Over the years I have designed over a hundred courses of fire shot at all levels of our sport. Many people have made a comment that I seem to use a lot of hard cover targets rather than no-shoots. A good friend of mine Ray Hirst once told me, “A hard cover target is the waste of a perfectly good no-shoot.”
So, let’s discuss this, and how both types of targets can be used in your stage designs. Both obviously have their uses in certain circumstances. I have always thought part of the problem with hard cover usage is the logistics of painting vast numbers of hard cover targets at major matches. That is no longer a major issue if you are willing to use the pre-printed designs available. Besides, there are some like me who do not mind painting hard cover targets or know how to do simple target cheats on the stage.
Let’s first dispel some myths of hard cover/no-shoot targets.
- Hard cover targets can be used to balance out major vs. minor scoring. Frankly, the tighter the hard cover is the less it matters. If all that is available is a center A-zone like on a skunk/tuxedo style target it does not really matter.
- Hard cover is less punitive than no-shoots. Per the rules that is true, but in actual practice it rarely matters. A miss whether in hard cover or in a no-shoot is still a miss. Depending on distance competitors are going to slow down enough to ensure a good hit.
- Hard cover targets encourage hosing because they are not no-shoots and competitors are more likely to take chances. That might be true for some competitors, but again a miss is a miss. In Virginia Count courses of fire, a miss or a miss/no-shoot both have dire consequences to the potential for a good score.
Now that we have covered those myths, where do hard cover targets work better in your stage designs vs. no-shoots?
The first and in my opinion the most useful advantage of hard cover targets is to force competitors away from walls and other props. By limiting the scoring area or in some cases, skewing the scoring area to one side of the target, you encourage the competitor away from edge hits on props, walls, barrels, etc. This same rationale works very well doing stage design indoors or in tight outdoor bays where hard cover targets are used to control the location of downrange impacts and to prevent potential shoot-throughs. By limiting the scoring area available, you can force the competitor to change the angles of their shots. Another use for hard cover targets is on any fixed time stage to limit the available scoring areas. I learned much to my chagrin a number of years ago to never use no-shoots on any fixed time stage (* see note below).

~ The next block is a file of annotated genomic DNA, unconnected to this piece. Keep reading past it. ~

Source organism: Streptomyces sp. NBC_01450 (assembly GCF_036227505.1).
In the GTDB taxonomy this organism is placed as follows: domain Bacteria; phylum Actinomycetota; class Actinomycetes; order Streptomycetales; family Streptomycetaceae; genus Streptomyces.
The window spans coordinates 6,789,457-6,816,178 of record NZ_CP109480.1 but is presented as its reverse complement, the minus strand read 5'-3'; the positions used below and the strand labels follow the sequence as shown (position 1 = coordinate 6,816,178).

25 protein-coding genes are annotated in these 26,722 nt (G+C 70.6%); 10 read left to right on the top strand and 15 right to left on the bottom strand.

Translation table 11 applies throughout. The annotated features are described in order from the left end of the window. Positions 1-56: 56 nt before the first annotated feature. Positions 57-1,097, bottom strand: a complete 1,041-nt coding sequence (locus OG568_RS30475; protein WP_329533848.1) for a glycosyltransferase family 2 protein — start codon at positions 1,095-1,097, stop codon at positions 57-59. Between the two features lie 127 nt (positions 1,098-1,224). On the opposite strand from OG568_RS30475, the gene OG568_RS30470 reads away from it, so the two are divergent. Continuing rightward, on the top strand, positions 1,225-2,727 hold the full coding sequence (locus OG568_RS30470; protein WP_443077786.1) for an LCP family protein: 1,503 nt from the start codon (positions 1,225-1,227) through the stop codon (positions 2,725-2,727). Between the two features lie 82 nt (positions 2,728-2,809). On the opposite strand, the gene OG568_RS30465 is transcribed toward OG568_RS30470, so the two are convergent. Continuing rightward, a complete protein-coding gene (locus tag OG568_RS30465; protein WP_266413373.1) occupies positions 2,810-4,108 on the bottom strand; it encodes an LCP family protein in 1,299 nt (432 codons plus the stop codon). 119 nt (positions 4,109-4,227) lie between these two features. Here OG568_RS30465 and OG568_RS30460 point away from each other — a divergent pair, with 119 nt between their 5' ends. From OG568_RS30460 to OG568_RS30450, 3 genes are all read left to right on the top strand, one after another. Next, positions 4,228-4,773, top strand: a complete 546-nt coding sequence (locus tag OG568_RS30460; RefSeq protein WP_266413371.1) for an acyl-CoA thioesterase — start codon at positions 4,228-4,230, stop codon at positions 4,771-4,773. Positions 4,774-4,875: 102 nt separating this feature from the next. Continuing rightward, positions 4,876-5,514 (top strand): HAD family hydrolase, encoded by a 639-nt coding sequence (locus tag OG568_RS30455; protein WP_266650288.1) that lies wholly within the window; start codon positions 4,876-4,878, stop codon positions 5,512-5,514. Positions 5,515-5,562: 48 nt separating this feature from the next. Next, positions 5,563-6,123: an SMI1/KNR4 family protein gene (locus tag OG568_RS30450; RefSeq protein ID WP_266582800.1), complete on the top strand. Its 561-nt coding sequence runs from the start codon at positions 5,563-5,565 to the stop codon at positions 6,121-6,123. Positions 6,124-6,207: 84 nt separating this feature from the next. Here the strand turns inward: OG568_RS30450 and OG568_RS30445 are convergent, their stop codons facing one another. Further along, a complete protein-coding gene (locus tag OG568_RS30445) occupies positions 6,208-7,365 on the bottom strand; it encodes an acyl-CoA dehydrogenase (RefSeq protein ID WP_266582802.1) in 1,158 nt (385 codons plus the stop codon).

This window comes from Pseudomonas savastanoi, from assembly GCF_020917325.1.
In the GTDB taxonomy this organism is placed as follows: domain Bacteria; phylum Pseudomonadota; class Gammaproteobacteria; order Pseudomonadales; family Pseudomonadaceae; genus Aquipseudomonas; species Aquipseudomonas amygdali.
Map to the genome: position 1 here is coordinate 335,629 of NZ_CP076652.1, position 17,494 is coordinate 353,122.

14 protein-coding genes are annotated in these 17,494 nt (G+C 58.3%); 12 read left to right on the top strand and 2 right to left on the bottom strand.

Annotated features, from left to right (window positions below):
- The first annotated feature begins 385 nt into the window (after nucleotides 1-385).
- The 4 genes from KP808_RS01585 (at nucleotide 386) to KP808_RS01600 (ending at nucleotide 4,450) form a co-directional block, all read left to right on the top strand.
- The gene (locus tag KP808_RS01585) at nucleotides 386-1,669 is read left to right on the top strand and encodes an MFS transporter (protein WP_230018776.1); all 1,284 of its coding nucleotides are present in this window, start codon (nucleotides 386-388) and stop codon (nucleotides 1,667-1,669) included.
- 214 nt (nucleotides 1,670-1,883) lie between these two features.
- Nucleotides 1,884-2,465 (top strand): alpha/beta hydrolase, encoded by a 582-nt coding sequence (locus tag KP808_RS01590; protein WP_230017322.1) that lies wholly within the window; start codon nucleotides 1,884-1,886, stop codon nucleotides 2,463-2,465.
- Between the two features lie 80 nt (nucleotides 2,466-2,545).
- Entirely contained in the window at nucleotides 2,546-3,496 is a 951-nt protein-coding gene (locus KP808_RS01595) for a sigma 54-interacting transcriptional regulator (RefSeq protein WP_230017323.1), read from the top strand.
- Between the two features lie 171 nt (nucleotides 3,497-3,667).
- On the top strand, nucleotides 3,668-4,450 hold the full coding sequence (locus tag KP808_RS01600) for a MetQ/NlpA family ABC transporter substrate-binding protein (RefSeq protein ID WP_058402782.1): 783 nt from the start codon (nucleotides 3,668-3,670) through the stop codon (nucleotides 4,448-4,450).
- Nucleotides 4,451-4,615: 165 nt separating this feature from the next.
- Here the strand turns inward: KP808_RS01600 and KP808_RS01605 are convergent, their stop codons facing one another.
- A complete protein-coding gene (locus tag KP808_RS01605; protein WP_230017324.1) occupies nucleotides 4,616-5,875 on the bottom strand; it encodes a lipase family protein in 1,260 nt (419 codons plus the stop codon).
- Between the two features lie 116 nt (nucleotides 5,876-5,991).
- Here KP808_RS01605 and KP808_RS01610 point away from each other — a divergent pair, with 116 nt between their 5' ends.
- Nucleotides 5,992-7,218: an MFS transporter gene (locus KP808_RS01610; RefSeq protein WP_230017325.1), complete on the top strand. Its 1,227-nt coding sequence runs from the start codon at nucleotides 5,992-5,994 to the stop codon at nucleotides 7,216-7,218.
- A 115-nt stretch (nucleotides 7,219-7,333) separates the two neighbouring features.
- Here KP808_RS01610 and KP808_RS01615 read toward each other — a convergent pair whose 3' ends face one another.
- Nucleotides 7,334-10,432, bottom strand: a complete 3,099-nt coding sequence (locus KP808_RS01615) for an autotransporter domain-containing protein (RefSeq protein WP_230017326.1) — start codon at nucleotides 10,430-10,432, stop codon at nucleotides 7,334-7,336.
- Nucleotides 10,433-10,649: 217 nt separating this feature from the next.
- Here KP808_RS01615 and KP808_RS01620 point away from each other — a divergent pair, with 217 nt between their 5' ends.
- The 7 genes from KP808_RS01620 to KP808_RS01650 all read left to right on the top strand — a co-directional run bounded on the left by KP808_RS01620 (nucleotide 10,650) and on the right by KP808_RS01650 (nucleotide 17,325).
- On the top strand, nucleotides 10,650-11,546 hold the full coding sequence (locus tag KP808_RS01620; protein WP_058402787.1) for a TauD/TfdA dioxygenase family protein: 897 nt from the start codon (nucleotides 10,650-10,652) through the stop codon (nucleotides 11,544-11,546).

Finally, you can use hard cover targets in cases where you have fairly short shots to force your competitors to actually aim rather than just hose. I’m not saying you cannot use hard cover for longer shots, I have used them up to 25-35 yards downrange, but unless it is a PCC/Open only match, you will not be making many friends. 😉
Okay, so where are no-shoots useful? I like using no-shoots to force competitors to change their cadence in an array. For example, if I want to speed up a competitor and then slow them down abruptly the use of both no-shoots and varied target heights can force the competitor to actually aim rather than just hose. Anytime a competitor has to deal with a no-shoot they need to weigh the risks vs. rewards. You will see a number of classifiers, either old or new that have open and no-shoots mixed to again force the competitor to focus on their shots.
Of course, you can use no-shoots to protect activating targets or to break up large arrays. However, using them on free-standing walls to prevent edge hits is problematic at best and illegal at the worst and bad course design/set-up. We commonly see no-shoots bent around the edges of walls or cut. Anytime you are not using a full no-shoot you are required to provide a replacement non-scoring border (184.108.40.206, and see this post). Remember under our rules all walls are a solid plane and are considered hard cover (220.127.116.11). If you want to block the view of a target around a wall edge, use opaque vison barriers instead. Coroplast or Masonite panels painted black work just as well and may prevent nasty scoring issues. Remember, the rulebook does not allow whole cardboard targets to be used solely as hard cover (18.104.22.168).
One of the issues I do see with no-shoots is that you need to be very aware how the location and height of the no-shoot target array effects the impact areas of the competitor’s shots. I think in many cases, the use of no-shoots in the middle of a large bay, may cause issues with the impacts. I personally, think when using the no-shoot/half lower A-zone array, it needs to be close to the back or side berms if at all possible. This is especially true if the targets can be engaged with a PCC equipped with a laser from the hip. Shots that if fired from a normal pistol/shouldered position that would easily impact the berms, may be problematic if shot at a more extreme angle.
Hopefully, this post gave you some things to think about when designing your stages in regards to no-shoots and hard cover. They can both be useful to protect walls and props as well as providing certain shooting challenges.
* On fixed time stages misses do not count, but all no-shoot hits do. If you use a no-shoot on one of the targets, especially either a tight or longer-range shot, most shooters who understand the rules will not risk the no-shoot hit and skip the target. We even learned using no-shoots to divide multiple arrays of turning targets was a bad idea since we ended up with a bunch of no-shoot hits that had to be accounted for.
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